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'This game is rigged': Dickens, the wire, and money

Jasper Schelstraete UGent and Gert Buelens UGent (2013) DICKENS QUARTERLY. 30(4). p.288-298
abstract
References to literature are never far away in discourse about the critically acclaimed HBO series The Wire (2002-2008). It has been compared to, amongst others, nineteenth-century Russian realism, French naturalism, and Shakespearean drama. “Dickensian” is another literary reference that frequently attached itself to The Wire in early reviews, prompting the show’s creators to mockingly incorporate it into the fifth and final season. Character James Whiting, the executive editor for the Baltimore Sun, wants his contributors to bring the “Dickensian aspect” into their reporting. His understanding of “Dickensian,” however, seems to be synonymous with the kind of Tiny Tim and Paul Dombey heart-break stories that Baltimore Sun journalist Scott Templeton promptly conjures up and passes off for fact. We argue that capitalist disempowerment of individuals is where “the Dickensian aspect” of the show lies. Several of Dickens’s novels—for example Martin Chuzzlewit (1844), Bleak House (1852) and Little Dorrit (1857)—thematise the devastation wrought by the faceless and indifferent institutions of Victorian England on innocent and helpless individuals. We will show that the circumstances of production for his novels within a shifting socio-economic landscape informed Dickens’s representations of the dangers inherent to replacing personal agency in business by an anonymous stream of money. The true “Dickensian aspect” of The Wire is the identification of impersonal and ungovernable economies that originate from opaque and unchecked currents of money as the cause of social disease.
Please use this url to cite or link to this publication:
author
organization
year
type
journalArticle (original)
publication status
published
subject
keyword
Charles Dickens, neo-capitalism, capitalism, Dickensian, The Wire, HBO
journal title
DICKENS QUARTERLY
editor
David Paroissien
volume
30
issue
4
pages
288 - 298
Web of Science type
Article
Web of Science id
000328719300003
ISSN
0742-5473
language
English
UGent publication?
yes
classification
A1
copyright statement
I have transferred the copyright for this publication to the publisher
id
3222375
handle
http://hdl.handle.net/1854/LU-3222375
date created
2013-05-23 12:56:12
date last changed
2016-12-19 15:47:16
@article{3222375,
  abstract     = {References to literature are never far away in discourse about the critically acclaimed HBO series The Wire (2002-2008). It has been compared to, amongst others, nineteenth-century Russian realism, French naturalism, and Shakespearean drama. {\textquotedblleft}Dickensian{\textquotedblright} is another literary reference that frequently attached itself to The Wire in early reviews, prompting the show{\textquoteright}s creators to mockingly incorporate it into the fifth and final season. Character James Whiting, the executive editor for the Baltimore Sun, wants his contributors to bring the {\textquotedblleft}Dickensian aspect{\textquotedblright} into their reporting. His understanding of {\textquotedblleft}Dickensian,{\textquotedblright} however, seems to be synonymous with the kind of Tiny Tim and Paul Dombey heart-break stories that Baltimore Sun journalist Scott Templeton promptly conjures up and passes off for fact. We argue that capitalist disempowerment of individuals is where {\textquotedblleft}the Dickensian aspect{\textquotedblright} of the show lies. Several of Dickens{\textquoteright}s novels---for example Martin Chuzzlewit (1844), Bleak House (1852) and Little Dorrit (1857)---thematise the devastation wrought by the faceless and indifferent institutions of Victorian England on innocent and helpless individuals. We will show that the circumstances of production for his novels within a shifting socio-economic landscape informed Dickens{\textquoteright}s representations of the dangers inherent to replacing personal agency in business by an anonymous stream of money. The true {\textquotedblleft}Dickensian aspect{\textquotedblright} of The Wire is the identification of impersonal and ungovernable economies that originate from opaque and unchecked currents of money as the cause of social disease.},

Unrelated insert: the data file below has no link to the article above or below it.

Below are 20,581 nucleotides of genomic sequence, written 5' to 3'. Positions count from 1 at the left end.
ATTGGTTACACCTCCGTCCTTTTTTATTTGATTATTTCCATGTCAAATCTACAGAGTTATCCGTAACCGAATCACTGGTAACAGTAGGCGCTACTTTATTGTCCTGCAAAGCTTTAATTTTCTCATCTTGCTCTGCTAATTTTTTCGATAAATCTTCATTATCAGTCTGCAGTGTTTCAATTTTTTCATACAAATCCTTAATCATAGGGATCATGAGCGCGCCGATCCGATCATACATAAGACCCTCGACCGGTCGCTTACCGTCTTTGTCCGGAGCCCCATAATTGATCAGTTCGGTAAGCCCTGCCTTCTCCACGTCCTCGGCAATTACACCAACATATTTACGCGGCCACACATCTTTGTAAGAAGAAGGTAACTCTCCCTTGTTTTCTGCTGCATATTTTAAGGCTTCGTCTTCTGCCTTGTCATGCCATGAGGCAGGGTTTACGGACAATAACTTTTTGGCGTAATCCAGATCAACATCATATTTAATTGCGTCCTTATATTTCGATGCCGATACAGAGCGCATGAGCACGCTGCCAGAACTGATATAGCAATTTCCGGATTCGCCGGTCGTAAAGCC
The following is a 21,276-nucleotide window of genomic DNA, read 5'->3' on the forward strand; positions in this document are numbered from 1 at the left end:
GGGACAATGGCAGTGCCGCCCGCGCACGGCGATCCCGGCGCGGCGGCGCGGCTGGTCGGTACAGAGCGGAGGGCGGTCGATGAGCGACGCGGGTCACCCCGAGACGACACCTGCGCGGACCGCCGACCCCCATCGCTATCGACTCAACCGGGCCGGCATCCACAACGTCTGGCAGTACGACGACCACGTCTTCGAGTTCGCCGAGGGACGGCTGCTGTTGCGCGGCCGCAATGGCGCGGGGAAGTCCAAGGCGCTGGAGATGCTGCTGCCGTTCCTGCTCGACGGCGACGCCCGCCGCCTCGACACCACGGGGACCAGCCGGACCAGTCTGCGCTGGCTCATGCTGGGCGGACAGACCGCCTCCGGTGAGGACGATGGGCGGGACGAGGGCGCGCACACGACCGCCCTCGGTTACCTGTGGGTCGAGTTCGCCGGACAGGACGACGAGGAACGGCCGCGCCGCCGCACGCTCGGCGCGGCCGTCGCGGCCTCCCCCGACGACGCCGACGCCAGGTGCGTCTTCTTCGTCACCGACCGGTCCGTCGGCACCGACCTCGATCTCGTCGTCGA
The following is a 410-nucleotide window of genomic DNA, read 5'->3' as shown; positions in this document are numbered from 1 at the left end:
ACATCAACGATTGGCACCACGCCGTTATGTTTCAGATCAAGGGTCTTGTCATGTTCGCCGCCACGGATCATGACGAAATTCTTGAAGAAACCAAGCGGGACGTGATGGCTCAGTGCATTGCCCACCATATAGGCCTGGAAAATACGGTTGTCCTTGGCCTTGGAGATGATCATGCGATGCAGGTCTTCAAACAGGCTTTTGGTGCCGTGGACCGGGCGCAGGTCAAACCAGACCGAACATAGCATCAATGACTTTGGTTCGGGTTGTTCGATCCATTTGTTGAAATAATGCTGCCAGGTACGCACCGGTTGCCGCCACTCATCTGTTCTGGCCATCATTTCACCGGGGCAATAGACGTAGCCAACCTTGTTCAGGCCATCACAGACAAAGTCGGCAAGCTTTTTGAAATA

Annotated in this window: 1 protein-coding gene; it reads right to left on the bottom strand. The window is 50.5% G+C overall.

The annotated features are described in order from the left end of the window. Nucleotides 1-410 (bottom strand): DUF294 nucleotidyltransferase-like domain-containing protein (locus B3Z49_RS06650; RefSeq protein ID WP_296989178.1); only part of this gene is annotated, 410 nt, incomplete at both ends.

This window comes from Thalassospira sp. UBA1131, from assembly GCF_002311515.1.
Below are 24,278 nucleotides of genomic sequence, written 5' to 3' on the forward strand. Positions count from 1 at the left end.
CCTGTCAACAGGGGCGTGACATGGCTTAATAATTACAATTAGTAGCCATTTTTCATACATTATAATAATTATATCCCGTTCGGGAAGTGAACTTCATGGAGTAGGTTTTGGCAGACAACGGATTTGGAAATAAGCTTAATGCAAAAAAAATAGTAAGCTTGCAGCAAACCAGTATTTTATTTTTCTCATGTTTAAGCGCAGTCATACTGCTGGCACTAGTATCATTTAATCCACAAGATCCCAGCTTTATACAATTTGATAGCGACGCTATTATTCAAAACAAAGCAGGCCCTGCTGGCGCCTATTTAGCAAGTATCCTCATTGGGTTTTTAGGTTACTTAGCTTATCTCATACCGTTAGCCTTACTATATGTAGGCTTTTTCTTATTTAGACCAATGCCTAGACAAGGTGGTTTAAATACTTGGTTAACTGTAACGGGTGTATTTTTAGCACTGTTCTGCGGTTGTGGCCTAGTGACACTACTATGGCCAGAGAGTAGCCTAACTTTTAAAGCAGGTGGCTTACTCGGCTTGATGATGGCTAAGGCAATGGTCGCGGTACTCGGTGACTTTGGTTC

author       = {Schelstraete, Jasper and Buelens, Gert},
  editor       = {Paroissien, David},
  issn         = {0742-5473},
  journal      = {DICKENS QUARTERLY},
  keyword      = {Charles Dickens,neo-capitalism,capitalism,Dickensian,The Wire,HBO},
  language     = {eng},
  number       = {4},
  pages        = {288--298},
  title        = {'This game is rigged': Dickens, the wire, and money},
  volume       = {30},
  year         = {2013},
}

Chicago
Schelstraete, Jasper, and Gert Buelens. 2013. “‘This Game Is Rigged’: Dickens, the Wire, and Money.” Ed. David Paroissien. Dickens Quarterly 30 (4): 288–298.
APA
Schelstraete, J., & Buelens, G. (2013). “This game is rigged”: Dickens, the wire, and money. (D. Paroissien, Ed.)DICKENS QUARTERLY, 30(4), 288–298.
Vancouver
1.
Schelstraete J, Buelens G. “This game is rigged”: Dickens, the wire, and money. Paroissien D, editor. DICKENS QUARTERLY. 2013;30(4):288–98.
MLA
Schelstraete, Jasper, and Gert Buelens. “‘This Game Is Rigged’: Dickens, the Wire, and Money.” Ed. David Paroissien. DICKENS QUARTERLY 30.4 (2013): 288–298. Print.